Breaking Bad Analysis

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Breaking Bad is an amazing television show that kept millions of viewers on the edge of their seats for all five seasons. Walter White and Jesse Pinkman saturated the show with deception, manipulation, violence, and crime the biggest crime, says Samuel Chambers, is that Walter White was a bad teacher. In “Walter White is a Bad Teacher: Pedagogy, Partage, and Politics in Season 4 of Breaking Bad” Samuel Chambers brings to life the underlying pedagogy in the Breaking Bad television series with help from the french philosopher Jacques Ranciere . The relationship between Walter and Jesse was one of dominance against Jesse. As mentioned in the article, Ranciere is able to challenge the Walter’s teachings as well as the process he takes to teaching and relate them to a system of inequality of intelligence and knowledge between the teacher Walter and his student, Jesse. Throughout this series Walter relies on the belief that he is inherently more intelligent than Jesse. As Jacques Raciere’s puts it, “pedagogical theory can be called radical, in the sense of cutting at the root, because it challenges traditional pedagogy at its very heart: namely, explanation.”
This process is what Ranciere refers to as thee “explicative order” in the “Walter White is a Bad Teacher: Pedagogy, Partage, and Politics in Season 4 of Breaking Bad” article where Walter takes on the role of schoolmaster and the student is unequal when in comparison. This superior thinking is what ultimately leads Walter into failing as a teacher. Chamber then poses the question, “Who is a better teacher to Jesse: Gus or Mr. White”? The cruel, terrorizing, cold-blooded killer, drug kingpin Gus Fring or the egocentric, shameless, greedy meth-cooking fugitive, Walter White? Chamber explains that, “only a bad teacher tries to establish mastery by way of assertion of superior intelligence.” Chamber states that a good teacher is the one who chooses to inspire and emancipate their students, emitting a sense of equality while a poor teacher on the other hand will constrain a student by belittling and refusing to recognize a student’s accomplishments and progress, the tough love approach.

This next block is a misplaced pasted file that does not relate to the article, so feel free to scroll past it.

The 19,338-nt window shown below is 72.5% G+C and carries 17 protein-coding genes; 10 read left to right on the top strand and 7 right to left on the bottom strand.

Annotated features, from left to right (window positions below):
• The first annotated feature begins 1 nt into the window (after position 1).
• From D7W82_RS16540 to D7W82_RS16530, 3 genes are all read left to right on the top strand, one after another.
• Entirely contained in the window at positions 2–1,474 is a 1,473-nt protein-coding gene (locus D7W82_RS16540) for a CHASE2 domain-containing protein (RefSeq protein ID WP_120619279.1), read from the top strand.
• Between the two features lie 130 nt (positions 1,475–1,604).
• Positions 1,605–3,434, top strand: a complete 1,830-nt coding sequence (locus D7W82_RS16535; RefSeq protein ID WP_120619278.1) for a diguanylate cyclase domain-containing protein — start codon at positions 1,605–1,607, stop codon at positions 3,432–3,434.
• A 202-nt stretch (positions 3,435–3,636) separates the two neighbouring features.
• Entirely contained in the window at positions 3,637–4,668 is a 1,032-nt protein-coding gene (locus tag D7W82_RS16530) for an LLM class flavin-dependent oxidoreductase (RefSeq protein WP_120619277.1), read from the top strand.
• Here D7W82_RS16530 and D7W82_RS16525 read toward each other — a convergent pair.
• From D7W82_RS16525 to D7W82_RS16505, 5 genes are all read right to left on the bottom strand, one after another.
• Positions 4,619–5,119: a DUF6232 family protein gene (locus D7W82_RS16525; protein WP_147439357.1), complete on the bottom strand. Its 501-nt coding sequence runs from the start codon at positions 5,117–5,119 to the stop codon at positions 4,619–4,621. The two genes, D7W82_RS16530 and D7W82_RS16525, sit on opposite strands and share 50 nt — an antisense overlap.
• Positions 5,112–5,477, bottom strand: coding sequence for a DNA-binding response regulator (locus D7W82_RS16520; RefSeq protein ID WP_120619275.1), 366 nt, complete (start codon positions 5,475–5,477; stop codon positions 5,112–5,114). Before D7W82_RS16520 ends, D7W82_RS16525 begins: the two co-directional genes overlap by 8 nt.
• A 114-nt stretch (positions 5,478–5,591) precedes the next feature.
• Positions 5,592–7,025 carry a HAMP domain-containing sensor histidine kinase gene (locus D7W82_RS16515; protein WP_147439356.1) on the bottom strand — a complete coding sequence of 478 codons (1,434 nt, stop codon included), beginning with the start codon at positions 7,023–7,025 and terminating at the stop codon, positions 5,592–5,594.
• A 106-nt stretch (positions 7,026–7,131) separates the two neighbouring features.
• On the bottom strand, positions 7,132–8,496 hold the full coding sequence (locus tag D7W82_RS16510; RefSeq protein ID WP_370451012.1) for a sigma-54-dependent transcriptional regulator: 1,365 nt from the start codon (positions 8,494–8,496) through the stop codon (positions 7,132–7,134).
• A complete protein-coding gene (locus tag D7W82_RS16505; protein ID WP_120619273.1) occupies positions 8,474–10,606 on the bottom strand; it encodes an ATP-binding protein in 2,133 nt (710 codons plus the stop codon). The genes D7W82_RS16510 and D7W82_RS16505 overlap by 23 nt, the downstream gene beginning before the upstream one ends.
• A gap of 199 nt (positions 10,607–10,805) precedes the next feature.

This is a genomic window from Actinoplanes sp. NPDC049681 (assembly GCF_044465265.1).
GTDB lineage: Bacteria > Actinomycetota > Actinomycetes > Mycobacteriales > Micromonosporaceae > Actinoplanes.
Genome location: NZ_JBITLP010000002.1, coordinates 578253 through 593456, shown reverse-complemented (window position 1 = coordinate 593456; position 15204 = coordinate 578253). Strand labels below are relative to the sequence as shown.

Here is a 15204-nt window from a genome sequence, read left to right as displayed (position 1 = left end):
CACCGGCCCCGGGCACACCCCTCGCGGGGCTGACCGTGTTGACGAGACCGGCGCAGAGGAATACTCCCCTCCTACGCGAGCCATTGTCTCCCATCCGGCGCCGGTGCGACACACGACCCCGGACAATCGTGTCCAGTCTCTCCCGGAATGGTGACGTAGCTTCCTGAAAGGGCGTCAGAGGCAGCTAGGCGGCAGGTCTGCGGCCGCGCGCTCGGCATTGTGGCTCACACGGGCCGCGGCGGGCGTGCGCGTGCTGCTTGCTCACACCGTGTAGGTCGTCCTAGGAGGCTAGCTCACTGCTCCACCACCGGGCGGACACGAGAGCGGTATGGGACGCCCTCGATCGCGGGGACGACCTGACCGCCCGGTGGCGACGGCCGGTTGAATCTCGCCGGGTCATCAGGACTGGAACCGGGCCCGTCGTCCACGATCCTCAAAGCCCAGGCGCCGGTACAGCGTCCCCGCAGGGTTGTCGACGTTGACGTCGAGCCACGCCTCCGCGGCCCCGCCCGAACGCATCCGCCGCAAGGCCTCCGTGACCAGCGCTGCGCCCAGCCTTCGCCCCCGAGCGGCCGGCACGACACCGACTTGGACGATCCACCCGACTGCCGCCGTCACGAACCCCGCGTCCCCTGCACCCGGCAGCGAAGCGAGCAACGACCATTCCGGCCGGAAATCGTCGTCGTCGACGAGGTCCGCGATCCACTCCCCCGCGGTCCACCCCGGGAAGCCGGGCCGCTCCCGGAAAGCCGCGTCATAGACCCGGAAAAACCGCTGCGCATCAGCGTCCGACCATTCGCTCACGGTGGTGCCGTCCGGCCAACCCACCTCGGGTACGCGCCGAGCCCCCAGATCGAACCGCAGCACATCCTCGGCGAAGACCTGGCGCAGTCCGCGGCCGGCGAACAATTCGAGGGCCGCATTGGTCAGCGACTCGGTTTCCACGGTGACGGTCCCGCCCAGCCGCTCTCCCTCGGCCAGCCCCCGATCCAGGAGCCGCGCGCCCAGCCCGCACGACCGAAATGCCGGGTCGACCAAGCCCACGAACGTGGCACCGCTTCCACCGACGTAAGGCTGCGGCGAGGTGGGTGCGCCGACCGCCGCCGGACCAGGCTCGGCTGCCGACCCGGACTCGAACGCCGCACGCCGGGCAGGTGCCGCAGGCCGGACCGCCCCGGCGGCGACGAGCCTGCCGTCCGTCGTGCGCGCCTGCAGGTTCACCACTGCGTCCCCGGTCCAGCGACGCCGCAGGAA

Chamber believes that Gus proved to be the better teacher to Jesse by introducing positive reinforcement and emancipation, he explains that “We can therefore see two requirements for an emancipatory teaching: first, the teacher her[him]self must already be emancipated, must recognize the radical equality of intelligence’s; and second, the teacher must refuse to stultify the student through explication and instead grant to the student the assumption of the equality of intelligence.” In reality could we really expect much more from Walter? He himself considers himself to be failure due to the decisions that were made straight out of college, so is it really a surprise that he turned out to be a failure as a teacher as well?
I do not believe that it is fair to analyze Water to that extent, before Walter was able to take Jesse under his wing Jesse was traveling down a path that was likely to end badly. I don’t think Walter when compared to Gus, was the worse of the two evils. I do believe that the main reason why Mr. White is a school teacher turned meth cook is because he considered himself a failure. However, I do not believe that her was a complete failure as a teacher. Walter was able to educate Jesse and actually teach him how to create the popular blue product that was in high demand. Considering how poorly Walter thought about himself I believe that he was able to educate Jesse to the best of his ability, this is why I don’t consider him a complete failure.

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2 thoughts on “Breaking Bad Analysis

  1. I did not read this particular article nor have I seen an episode of this show but I did read a few of the blog posts summarizing this same article including yours. Out of the bunch you have an interesting take on Walter as a teacher. I am referring to your statement that, “considering how poorly Walter thought about himself I believe that he was able to educate Jesse to the best of his ability.” So Walter was attempting to do a “righteous act” by getting this kid off the his bad path on the street, even though it was to conduct highly illegal acts for profit. I agree he was the best teacher he could have been considering his psychological state but in my opinion he doesn’t seem to be the best role model. As the saying goes “do as I say, not as I do”.

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  2. You pose an intriguing challenge to the scholar’s assumption about teaching styles. Yes, Gus might have a more practiced pedagogy. But his instruction is coming from a cold, almost mechanical mindset. A passionless pedagogy. Walter sucks but, hey, he’s at least still a human being. More or less. In Season 4. Nice work.

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